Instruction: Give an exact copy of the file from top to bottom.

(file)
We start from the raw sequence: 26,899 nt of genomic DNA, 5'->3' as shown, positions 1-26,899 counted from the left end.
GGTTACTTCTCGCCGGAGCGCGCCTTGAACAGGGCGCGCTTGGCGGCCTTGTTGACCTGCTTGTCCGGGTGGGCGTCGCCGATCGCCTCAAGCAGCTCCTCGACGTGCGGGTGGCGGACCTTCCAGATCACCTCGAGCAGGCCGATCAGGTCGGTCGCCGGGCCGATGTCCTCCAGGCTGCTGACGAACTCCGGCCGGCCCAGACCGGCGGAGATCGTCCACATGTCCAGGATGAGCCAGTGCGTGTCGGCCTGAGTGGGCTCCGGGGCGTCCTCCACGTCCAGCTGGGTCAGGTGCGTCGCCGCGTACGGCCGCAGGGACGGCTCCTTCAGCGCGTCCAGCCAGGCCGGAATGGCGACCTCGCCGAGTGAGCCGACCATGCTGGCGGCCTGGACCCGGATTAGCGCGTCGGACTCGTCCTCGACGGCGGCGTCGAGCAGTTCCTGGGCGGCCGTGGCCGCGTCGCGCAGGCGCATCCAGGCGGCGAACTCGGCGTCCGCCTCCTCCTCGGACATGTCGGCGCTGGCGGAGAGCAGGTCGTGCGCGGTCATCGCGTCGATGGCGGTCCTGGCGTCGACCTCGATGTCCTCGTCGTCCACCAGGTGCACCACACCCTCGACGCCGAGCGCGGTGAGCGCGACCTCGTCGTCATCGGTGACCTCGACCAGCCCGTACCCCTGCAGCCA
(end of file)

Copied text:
We start from the raw sequence: 26,899 nt of genomic DNA, 5'->3' as shown, positions 1-26,899 counted from the left end.
GGTTACTTCTCGCCGGAGCGCGCCTTGAACAGGGCGCGCTTGGCGGCCTTGTTGACCTGCTTGTCCGGGTGGGCGTCGCCGATCGCCTCAAGCAGCTCCTCGACGTGCGGGTGGCGGACCTTCCAGATCACCTCGAGCAGGCCGATCAGGTCGGTCGCCGGGCCGATGTCCTCCAGGCTGCTGACGAACTCCGGCCGGCCCAGACCGGCGGAGATCGTCCACATGTCCAGGATGAGCCAGTGCGTGTCGGCCTGAGTGGGCTCCGGGGCGTCCTCCACGTCCAGCTGGGTCAGGTGCGTCGCCGCGTACGGCCGCAGGGACGGCTCCTTCAGCGCGTCCAGCCAGGCCGGAATGGCGACCTCGCCGAGTGAGCCGACCATGCTGGCGGCCTGGACCCGGATTAGCGCGTCGGACTCGTCCTCGACGGCGGCGTCGAGCAGTTCCTGGGCGGCCGTGGCCGCGTCGCGCAGGCGCATCCAGGCGGCGAACTCGGCGTCCGCCTCCTCCTCGGACATGTCGGCGCTGGCGGAGAGCAGGTCGTGCGCGGTCATCGCGTCGATGGCGGTCCTGGCGTCGACCTCGATGTCCTCGTCGTCCACCAGGTGCACCACACCCTCGACGCCGAGCGCGGTGAGCGCGACCTCGTCGTCATCGGTGACCTCGACCAGCCCGTACCCCTGCAGCCA